Tal Fortgang’s essay, “Checking My Privilege: Character as the Basis of Privilege”, published in the conservative Princeton Tory and later picked up by TIME, Fox News, NYT, CBS News and various other media outfits caused a real online stir. In his piece, the 19-year-old decries the usage of the phrase “check your privilege” as a means to acknowledge the structural inequalities which come about as a result of white supremacy. Fortgang argues that he holds no privilege by being a white male due to his Ashkenazi Jewish heritage which links him over two generations to the Holocaust. Fortgang was later invited to appear on Fox News to share his views and reasons for writing this piece on live television. Some of his predominantly white conservative advocates describe the Princeton freshman as courageous or brave. Some even call him a hero. That’s bizarre some would say, and I agree. But is it really surprising?
‘Diversity is a wonderful thing’
Little more than a year ago, then Pittsburgh senior high school student, Suzy Lee Weiss, had her op-ed, “To (All) the Colleges that rejected me”1, published in the conservative Wall Street Journal. Weiss, who despite a high SAT score had failed to gain admission to Ivy League colleges, argued that she would have gained admission to her preferential schools had she been a member of a racial minority. Weiss effectively criticized diversity regulations in place in college admission processes. Both Fortgang and Weiss assume that meritocracy is undermined in practice and discourse by both institutional and rhetoric devices which seek to challenge institutional inequalities with regards to race and gender. Similar to Fortgang, Weiss was, following the publication of her open letter in the WSJ, called brave and dubbed a hero by a predominantly white audience spanning both younger and older generations. The letter was also widely shared and cited by mainstream and alternative print and social media, causing a polarising uproar that endured several days. The author was later invited to appear on NBC’s USA Today show where she described her writing as satirical (read: non-racist) adding, ‘Diversity, I think, is a wonderful thing.’ In other words, I’m not a racist.
Unlike Fortgang, Weiss didn’t gain admission to Princeton University and was forced to pursue other colleges. Fortgang, on the other hand, is today a freshman at the elite Ivy League school and stepped, willingly or not, into the footsteps of Weiss’ questionable legacy with his recent article on (his lack of) white male privilege. In the essay, Fortgang clearly misunderstands what white male privilege means and how structural racism and sexism operate in the everyday. He frames himself, despite his economic, social (and racial) capital, as an underdog. TIME even republished the piece under the sensationalist title “Why I’ll Never Apologize for My White Male Privilege”. Though the title may be an unflattering editorial pick, even this betrays an important misunderstanding of the concepts being discussed. By asking someone to check her/his privilege, no one is asking that person to apologize for their privilege – no one is responsible for the circumstance of their birth – rather the phrase seeks to bring reflective awareness by asking the individual to acknowledge how race, ethnicity, class, caste, gender, sexuality and able-bodiedness can impact opportunity and welfare within a society. Fortgang, however, feels, as many other privileged groups, under attack when he is asked to check his privilege. The phrase appears to him, as to others, as a knock-out argument. It’s thus unsurprising that his essay reads as a defence which didn’t render him to check his own privilege but his family’s tragic past. This of course evokes sympathy, but how relevant is this history in order to understanding Fortgang’s own privilege as a white male?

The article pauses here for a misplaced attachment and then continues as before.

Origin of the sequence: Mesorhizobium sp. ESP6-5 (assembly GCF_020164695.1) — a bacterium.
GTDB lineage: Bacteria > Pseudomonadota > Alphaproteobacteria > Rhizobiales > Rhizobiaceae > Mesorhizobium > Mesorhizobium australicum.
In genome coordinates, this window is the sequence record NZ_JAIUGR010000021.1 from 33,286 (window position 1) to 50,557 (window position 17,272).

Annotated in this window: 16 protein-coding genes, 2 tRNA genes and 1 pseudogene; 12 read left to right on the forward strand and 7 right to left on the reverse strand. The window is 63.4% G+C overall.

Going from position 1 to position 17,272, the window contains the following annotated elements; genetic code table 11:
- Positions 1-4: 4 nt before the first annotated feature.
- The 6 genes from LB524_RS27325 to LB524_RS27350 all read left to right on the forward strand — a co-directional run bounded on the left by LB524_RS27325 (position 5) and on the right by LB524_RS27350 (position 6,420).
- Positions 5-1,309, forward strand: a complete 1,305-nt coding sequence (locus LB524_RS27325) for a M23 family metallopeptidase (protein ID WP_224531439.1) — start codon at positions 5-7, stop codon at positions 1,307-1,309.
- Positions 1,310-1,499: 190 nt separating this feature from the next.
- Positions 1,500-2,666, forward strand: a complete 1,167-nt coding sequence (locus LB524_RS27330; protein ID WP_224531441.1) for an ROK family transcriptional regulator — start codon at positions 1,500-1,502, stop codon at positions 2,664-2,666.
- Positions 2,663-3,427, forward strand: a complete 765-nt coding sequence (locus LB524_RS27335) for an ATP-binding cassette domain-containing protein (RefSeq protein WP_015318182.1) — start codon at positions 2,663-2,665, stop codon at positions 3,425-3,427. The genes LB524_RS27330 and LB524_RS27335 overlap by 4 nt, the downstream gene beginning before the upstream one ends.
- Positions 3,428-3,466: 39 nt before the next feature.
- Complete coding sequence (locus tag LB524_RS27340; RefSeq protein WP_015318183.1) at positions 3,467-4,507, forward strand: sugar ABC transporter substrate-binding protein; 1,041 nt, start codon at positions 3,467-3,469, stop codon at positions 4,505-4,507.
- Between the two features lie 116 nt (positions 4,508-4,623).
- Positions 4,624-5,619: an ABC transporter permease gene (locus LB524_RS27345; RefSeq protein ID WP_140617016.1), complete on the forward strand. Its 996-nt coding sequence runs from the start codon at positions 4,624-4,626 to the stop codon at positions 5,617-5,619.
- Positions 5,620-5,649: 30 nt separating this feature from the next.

Fortgang’s article clearly indicates a failure to understand whiteness and white supremacy. Maybe the real question that needs to be asked is when and how did Ashkenazi Jews become white? And what does it mean to be a white Jew in the U.S?
Becoming white in the U.S.
Although Ashkenazi Jews are today understood and categorized as either white or Caucasian they were, as were Irish, Italians and other Southern and Eastern Europeans, not always considered white in the U.S. Instead, they were racialized and considered an inferior race from the mid-nineteenth century up until the very end of World War II. They were therefore subject to racist legislation, acts of discrimination and exclusion, including restrictions on the immigration of Jews. As race is a social construct, racial positions and perceptions/prejudices towards groups can shift over time and space in accordance with shifts in power relations. ‘Whiteness’ is a rhetoric device and a system which perpetuates power hegemony including and ejecting groups over different historical periods and territories. Ashkenazi Jews became white when white supremacy renegotiated its boundaries vis-à-vis people of colour during World War II to include them in the plethora of ‘white peoples’. Upon arrival in the U.S., the majority of Jewish refugees had to face the many burdens produced by American anti-Semitism whilst trying to build a life from scratch and coping with the trauma of genocide. However with time, anti-Semitism began to gradually move from the centres of American life and power into its margins in light of the rapid success of American Jews as well as the foundation of the state of Israel in 1948. It was later no more racial difference that was determinant for WASP (White-Anglo-Saxon-Protestant)-Ashkenazi Jewish relations but ethnic difference. Over the decades, Ashkenazi Jewish presence and cultures have become further mainstreamed rendering them almost invisible in that they are, to a great extent, no longer racialized.